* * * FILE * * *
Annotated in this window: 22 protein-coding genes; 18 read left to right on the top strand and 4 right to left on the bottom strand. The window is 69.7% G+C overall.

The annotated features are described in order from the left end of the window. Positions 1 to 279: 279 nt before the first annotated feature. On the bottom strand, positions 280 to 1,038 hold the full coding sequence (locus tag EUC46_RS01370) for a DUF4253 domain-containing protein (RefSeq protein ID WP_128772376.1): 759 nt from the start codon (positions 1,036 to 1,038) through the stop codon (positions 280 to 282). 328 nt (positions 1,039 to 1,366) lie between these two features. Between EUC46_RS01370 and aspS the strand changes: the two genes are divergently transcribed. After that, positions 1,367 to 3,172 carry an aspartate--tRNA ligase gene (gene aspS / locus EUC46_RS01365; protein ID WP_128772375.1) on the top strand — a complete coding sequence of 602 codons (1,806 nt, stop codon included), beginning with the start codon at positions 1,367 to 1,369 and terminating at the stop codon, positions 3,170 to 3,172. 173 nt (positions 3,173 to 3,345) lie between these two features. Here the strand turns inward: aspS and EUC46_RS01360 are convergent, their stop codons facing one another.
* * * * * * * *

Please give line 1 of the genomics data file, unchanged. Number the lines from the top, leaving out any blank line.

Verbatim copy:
Annotated in this window: 22 protein-coding genes; 18 read left to right on the top strand and 4 right to left on the bottom strand. The window is 69.7% G+C overall.